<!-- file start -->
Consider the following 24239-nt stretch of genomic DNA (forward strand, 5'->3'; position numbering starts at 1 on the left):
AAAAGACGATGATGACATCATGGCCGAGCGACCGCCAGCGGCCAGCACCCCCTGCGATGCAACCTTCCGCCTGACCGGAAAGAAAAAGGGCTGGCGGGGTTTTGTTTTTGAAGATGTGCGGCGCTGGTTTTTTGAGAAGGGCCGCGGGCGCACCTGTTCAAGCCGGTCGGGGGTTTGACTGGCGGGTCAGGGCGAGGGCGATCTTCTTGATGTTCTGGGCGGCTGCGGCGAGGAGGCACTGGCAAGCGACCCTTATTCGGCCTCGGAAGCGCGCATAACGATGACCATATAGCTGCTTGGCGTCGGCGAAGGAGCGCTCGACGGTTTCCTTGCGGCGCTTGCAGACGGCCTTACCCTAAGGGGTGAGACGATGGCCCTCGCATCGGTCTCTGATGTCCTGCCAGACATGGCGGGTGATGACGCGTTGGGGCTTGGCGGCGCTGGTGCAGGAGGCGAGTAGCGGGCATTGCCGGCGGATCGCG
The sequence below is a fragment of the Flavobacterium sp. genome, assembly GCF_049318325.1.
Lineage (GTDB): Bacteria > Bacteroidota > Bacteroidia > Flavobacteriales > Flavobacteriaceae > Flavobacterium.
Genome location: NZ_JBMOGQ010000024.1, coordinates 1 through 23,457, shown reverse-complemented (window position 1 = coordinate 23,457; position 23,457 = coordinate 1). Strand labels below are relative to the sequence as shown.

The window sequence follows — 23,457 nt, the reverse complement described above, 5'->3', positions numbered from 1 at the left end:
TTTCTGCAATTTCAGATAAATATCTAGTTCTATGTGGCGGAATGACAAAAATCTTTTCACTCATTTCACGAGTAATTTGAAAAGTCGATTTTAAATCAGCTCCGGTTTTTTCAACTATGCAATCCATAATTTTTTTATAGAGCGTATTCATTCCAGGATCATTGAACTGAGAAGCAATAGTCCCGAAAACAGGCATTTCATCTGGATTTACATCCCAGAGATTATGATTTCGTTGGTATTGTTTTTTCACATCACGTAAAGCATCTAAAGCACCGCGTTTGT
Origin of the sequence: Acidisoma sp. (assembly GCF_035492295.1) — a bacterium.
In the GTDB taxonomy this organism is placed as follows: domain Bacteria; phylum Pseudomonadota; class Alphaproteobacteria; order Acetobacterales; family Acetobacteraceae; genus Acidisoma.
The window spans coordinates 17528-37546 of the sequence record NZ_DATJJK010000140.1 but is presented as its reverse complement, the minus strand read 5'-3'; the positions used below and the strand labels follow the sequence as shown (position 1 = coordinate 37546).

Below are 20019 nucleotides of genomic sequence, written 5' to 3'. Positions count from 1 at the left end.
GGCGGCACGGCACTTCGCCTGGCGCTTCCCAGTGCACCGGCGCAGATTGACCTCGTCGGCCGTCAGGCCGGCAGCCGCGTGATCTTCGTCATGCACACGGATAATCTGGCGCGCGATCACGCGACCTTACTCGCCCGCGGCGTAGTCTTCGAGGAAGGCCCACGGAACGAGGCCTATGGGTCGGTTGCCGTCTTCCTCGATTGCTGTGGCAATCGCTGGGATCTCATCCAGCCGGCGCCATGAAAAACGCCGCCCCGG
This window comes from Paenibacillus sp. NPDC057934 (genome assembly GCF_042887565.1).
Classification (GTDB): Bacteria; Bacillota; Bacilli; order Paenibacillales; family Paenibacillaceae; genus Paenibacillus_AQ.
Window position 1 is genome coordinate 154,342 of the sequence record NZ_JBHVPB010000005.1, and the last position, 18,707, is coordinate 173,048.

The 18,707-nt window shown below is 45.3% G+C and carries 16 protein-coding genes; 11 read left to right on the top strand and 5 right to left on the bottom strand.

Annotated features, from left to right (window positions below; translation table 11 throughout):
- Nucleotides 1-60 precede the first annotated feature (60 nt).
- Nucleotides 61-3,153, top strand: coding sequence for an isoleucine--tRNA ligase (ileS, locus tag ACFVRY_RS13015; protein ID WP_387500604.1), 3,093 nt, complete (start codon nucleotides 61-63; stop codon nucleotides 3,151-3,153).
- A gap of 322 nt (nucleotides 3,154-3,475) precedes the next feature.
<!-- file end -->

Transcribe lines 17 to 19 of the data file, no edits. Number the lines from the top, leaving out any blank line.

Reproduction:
Annotated features, from left to right (window positions below; translation table 11 throughout):
- Nucleotides 1-60 precede the first annotated feature (60 nt).
- Nucleotides 61-3,153, top strand: coding sequence for an isoleucine--tRNA ligase (ileS, locus tag ACFVRY_RS13015; protein ID WP_387500604.1), 3,093 nt, complete (start codon nucleotides 61-63; stop codon nucleotides 3,151-3,153).